Half-Marathon Wheelchair

1. King, Michael, 44 1:00:51
2. Mcgrory, Amanda, 16, F 1:00:59
3. Franks, Shannon, 25 1:02:29




1. Mogaka, Ronald, 24 1:02:22
2. Chipu, Abner, 30 1:02:45
3. Kiogora, Stephen, 27 1:03:15
4. Khannouchi, Khalid, 31 1:03:18
5. Kagwe, John, 33 1:03:31
6. Karanja, James, 23 1:04:13
7. Wangai, Simon, 23 1:04:15
8. Mahon, Terrence, 31 1:06:25
9. Damaoui, Mostafa 1:07:12
10. Callinan, Edward 1:08:26
11. Hoffman, Jeremy, 26 1:09:05
12. Tuttle, John, 43 1:09:12
13. Burke, Edmund, 33 1:09:23
14. Klevan, Fred, 41 1:09:29
15. Hearld, Jimmy, 34 1:09:57
16. Sandercock, Matthew, 33 1:09:59
17. Rolly, Philippe, 30 1:10:39
18. Wardian, Michael, 28 1:10:45
19. Van Der Veen, Maurits, 35 1:10:46
20. Hirayama, Mitsunori, 26 1:11:08
21. Dickie, Bob, 28 1:11:27
22. Rivera, Hector, 31 1:11:38
23. Kelly, John, 42 1:11:42
24. Poerner, Bryan, 26 1:11:55
25. Walker, Michael, 25 1:11:56



1. Tbahi, Rachid, 37 15:54
2. Henriquez, Enrique G, 24 16:15
3. Hathaway, Eric, 24 16:17
4. Scally, Drew, 20 16:23
5. Wolf, Bobby, 18 16:24
6. Gross, Michael, 35 16:33
7. Fickert, Michael, 25 17:00
8. Reichert, Nick, 17 17:23
9. Agunloye, Joko, 22 17:41
10. Samalonis, Jeff, 33 17:49
11. Stroman, Thomas, 39 18:15
12. Bartosh, Benjamin, 15 18:49
13. Puleo, Joe, 36 19:00
14. Cunningham, Patrick, 37 19:10
15. Thomas, Dave, 44 19:20
16. Driscoll, Adam, 24 19:24
17. Hanlon, Bob, 43 19:32
18. Weikel, Jason, 19 19:35
19. Dong, Al, 46 19:39
20. Webb, Richard, 58 19:47
21. Brown, Thomas, 16 19:50
22. Thompson, James, 39 19:55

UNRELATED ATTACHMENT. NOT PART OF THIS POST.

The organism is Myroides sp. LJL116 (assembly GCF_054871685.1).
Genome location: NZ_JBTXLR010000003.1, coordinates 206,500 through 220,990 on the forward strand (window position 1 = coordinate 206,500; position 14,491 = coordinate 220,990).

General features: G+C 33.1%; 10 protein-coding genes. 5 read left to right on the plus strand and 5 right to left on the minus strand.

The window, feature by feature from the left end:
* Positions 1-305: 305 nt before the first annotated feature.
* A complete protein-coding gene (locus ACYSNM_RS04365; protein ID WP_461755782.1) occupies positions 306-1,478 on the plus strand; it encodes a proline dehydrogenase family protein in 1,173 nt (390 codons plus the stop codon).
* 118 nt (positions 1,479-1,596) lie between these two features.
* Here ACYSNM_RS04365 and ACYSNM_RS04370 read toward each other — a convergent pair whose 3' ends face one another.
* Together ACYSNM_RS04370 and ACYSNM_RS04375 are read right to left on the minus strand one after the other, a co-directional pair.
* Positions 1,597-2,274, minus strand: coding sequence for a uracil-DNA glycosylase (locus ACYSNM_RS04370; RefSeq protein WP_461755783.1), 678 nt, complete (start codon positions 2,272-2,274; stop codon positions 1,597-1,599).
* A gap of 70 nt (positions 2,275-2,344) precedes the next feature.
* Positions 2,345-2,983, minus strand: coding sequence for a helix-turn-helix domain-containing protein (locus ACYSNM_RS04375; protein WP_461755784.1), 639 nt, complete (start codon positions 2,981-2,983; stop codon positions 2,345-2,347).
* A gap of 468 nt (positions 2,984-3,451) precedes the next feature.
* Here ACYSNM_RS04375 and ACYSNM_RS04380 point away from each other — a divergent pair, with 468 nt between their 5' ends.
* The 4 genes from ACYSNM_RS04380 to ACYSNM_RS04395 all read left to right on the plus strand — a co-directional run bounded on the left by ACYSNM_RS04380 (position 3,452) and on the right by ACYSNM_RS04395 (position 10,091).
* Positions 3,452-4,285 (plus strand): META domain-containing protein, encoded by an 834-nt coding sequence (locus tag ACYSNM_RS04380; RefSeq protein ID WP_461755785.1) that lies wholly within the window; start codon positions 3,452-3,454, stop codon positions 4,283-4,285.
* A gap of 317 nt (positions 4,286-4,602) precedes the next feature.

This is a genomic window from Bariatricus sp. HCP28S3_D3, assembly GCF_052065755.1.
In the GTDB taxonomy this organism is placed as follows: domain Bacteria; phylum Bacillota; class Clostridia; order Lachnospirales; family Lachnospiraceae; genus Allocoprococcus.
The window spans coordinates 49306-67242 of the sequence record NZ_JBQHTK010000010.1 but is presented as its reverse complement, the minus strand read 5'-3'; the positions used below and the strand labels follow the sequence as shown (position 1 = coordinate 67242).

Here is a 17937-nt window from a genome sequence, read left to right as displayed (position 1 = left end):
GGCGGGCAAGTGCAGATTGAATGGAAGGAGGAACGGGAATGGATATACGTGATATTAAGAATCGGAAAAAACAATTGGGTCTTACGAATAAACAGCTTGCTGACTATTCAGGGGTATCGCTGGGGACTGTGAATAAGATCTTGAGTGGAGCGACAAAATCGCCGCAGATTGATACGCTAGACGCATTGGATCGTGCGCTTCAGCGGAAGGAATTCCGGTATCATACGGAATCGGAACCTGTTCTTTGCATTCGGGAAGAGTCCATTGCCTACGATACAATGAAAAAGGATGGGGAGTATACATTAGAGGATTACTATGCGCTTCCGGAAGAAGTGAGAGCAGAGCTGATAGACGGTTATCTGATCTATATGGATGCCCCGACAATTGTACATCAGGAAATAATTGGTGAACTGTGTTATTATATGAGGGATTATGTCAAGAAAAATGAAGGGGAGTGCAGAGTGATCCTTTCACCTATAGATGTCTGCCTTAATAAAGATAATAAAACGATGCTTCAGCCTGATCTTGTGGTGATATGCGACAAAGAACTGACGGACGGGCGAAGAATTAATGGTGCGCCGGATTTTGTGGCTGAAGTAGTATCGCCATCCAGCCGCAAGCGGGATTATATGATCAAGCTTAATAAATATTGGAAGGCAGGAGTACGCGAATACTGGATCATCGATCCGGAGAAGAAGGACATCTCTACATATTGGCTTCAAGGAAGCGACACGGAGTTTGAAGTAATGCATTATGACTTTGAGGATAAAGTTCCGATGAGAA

23. Jacovini, Rich, 49 20:03
24. Lopez, Miguel, 54 20:10
25. Donoghue, Ed, 62 20:15

5K Wheelchair

1. Gaul, Cary, 16 16:48




1. Ndereba, Catherine, 30 1:09:20
2. Runyan, Marla, 33 1:11:19
3. Talpos, Luminita, 29 1:12:36
4. Howe, Carol, 36 1:15:15
5. Balciunaite, Zivile, 23 1:15:25
6. Torori, Jackline, 24 1:15:44
7. Asiba, Gladys, 25 1:16:10
8. Lave, Tamara, 32 1:16:12
9. Byrne, Colleen, 36 1:16:21
10. Obata, Kayoko, 30 1:17:11
11. Njeri, Hannah, 29 1:17:20
12. Hageman, Lori, 35 1:19:15
13. Saddic, Kimberly 1:19:35
14. Naganuma, Ichiyo, 30 1:19:52
15. Bakoulis, Gordon, 41 1:20:05
16. Pugsley, Cathy, 33 1:20:22
17. Hixson, Rachel, 22 1:20:59
18. Graytock, Carly, 23 1:21:11
19. Buckwalter, Connie, 32 1:21:13
20. Reccek, Kristie, 25 1:21:49
21. Mccoubrie, Doreen, 40 1:21:58
22. Harrity, Kim, 29 1:22:41
23. Gray, Susan, 35 1:22:45
24. Seeley, Elizabeth, 24 1:23:25
25. Reddy, Veena, 23 1:23:28



1. Apaza, Rosa, 22 17:09
2. Dorrell, Suzanne, 24 19:01
3. Khannouchi, Sandra, 40 20:21
4. Bittles, Mary Beth, 39 20:34
5. Guthrie, Karen, 15 20:54
6. Altieri, Bria, 11 21:03
7. Troy, Eileen, 48 21:11
8. Paniconi, Denise, 43 22:15
9. Kasparian, Cassandra, 25 22:16
10. Rivera, Nicole, 29 22:20
11. Gertz, Jane Ellen, 41 22:22
12. Walker, Chrisi, 32 22:42
13. Keenan, Katy, 19 22:45
14. Giordano, Maggie, 33 22:46
15. Draper, Cynthia, 48 23:05
16. Canney, Patricia, 27 23:14
17. Bujak, Carolyn, 50 23:26
18. Swamy, Priya, 28 23:32
19. Mcginley, Heather, 20 23:53
20. Gorski, Jackie, 24 23:57
21. Simpson, Myronee, 27 23:59
22. Ordway, Anne, 25 24:13
23. Kelly, Mary, 33 24:25
24. Claiborne, Loretta, 49 24:26
25. Oakey, Joy, 53 24:34